One could go on by listing the innumerable gaffes, mistakes, outright falsehoods and mind-killing dumbness seen throughout the conservative media apparatus, but it would confound the laws of time and space to list them all here. Suffice it to say, conservative media, like Republican politicians, is not known for its accuracy. Like Senator John Kyl’s (R-AZ) demonstrably wrong conclusions about Planned Parenthood, much of what you see in conservative media is “not intended to be a factual statement.”
So, too, with conservative “intellectuals” like Charles Murray or Arthur Laffer, both of whom have presented conservative “scholarship” that mysteriously only appears in conservative journals, is presented at conservative think tanks or is only published by conservative presses. Then there is the whole school of “Austrian economics,” a laughably incorrect group of libertarian “economists” who turn up their noses at things like empiricism and peer review – the foundation of modern scientific research. It is dogma masquerading as an academic discipline – scholasticism, not science.
The problem that Jindal and Barbour have put their finger on, then, would appear to be a widespread problem. Stupidity riddles both the conservative establishment and the Republican Party from top to bottom. This is to be expected from a party that for a long time now has fully embraced anti-science, know-nothing populism. Indeed, it is the party’s bread and butter and heart and soul, and has been since the party began welcoming people like Strom Thurmond into Republican ranks.
Raging against know-it-all elites is a time-honored tradition in American society, where money talks and bullshit, as it were, walks. Today, though, money not just talks, but employs a vast army of bull-shitting shills whose sole goal is to rile up an ignorant, fearful and backwards base with a devil’s brew of right-wing populism that is one part fundamentalist religion, one part racial fear, and one part undistilled country bumpkin. The “Stupid Party” that Jindal and Barbour now lament has made great political hay out of profiting from John Stuart Mill’s famous observation that though conservatives are not generally stupid, stupid people are generally conservative.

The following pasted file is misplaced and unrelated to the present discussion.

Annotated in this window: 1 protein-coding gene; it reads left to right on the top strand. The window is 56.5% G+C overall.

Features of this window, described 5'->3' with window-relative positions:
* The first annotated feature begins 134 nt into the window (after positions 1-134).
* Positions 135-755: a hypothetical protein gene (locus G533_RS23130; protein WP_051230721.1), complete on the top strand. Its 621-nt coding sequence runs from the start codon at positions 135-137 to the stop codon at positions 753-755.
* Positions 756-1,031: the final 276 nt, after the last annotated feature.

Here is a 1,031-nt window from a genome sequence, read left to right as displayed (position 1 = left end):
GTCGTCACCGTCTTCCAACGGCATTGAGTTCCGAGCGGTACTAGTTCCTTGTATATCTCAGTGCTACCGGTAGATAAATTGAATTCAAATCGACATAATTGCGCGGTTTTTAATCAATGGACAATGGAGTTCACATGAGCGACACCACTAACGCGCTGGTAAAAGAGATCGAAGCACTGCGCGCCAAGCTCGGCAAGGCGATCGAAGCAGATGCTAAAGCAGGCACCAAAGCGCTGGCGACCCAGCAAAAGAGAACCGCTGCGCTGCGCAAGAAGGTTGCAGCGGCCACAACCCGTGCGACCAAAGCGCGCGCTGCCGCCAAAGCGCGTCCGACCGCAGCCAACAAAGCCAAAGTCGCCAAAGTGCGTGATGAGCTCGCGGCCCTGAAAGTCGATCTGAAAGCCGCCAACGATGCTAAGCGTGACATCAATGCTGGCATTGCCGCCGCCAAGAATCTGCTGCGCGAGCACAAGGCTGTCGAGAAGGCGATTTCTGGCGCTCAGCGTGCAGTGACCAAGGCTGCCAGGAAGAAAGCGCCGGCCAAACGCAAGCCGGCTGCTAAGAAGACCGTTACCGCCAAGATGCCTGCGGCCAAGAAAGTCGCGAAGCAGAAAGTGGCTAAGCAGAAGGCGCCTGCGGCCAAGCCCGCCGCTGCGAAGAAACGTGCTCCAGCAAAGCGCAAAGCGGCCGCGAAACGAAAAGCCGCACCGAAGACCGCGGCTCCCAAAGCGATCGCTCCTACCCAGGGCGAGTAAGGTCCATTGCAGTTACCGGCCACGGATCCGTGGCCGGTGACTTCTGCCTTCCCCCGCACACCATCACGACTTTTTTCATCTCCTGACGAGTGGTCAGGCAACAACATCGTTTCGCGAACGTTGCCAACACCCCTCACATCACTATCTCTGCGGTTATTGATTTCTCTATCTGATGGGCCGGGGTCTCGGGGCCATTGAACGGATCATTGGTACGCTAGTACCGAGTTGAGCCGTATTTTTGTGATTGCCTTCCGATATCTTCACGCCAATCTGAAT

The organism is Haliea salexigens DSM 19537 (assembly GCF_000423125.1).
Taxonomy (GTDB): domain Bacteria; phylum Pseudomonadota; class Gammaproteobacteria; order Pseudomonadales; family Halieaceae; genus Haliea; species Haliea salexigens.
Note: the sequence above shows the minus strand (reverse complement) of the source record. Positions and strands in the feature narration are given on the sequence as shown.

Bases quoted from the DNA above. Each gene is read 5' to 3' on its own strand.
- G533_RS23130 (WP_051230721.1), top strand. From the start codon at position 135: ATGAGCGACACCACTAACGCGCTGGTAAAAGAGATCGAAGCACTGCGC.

This is a fact now conveniently demonstrated by, you guessed it, science. In one study, evolutionary psychologist Satoshi Kanazawa of the London School of Economics argues that since “general intelligence, the ability to think and reason, endowed our ancestors with advantages in solving evolutionary novel problems they did not have innate solutions for, intelligent people are more likely to understand such novel entities and situations than less intelligence people.” Some of which, Kanazawa added, “are preferences, values and lifestyles.”
In Kanazawa’s study, data on young people drawn from the National Longitudinal Study of Adolescent Health demonstrates that young adults who identify themselves as very liberal have an average IQ of 106 during adolescence. Those who identify as “very conservative” when as a young adult, in turn, have an average IQ of 95 during adolescence. A different study, published in early 2012, states even more categorically that racism, prejudice and social conservatism are linked to low childhood IQ. Indeed, a host of interesting research now suggests that predispositions towards conservatism or liberalism may in fact be, in part, genetically determined.
So, fret not Republicans. Your inability to keep from believing and saying demonstrably dumb things – like that the founding fathers intended to make America a Christian theocracy, that Global Warming doesn’t exist, or that President Obama is really a Kenyan sleeper agent is part of your nature. You’re stupid, just admit it – like Jindal and Barbour – and move on. It’s not like you will be admitting anything we here on the left don’t know already.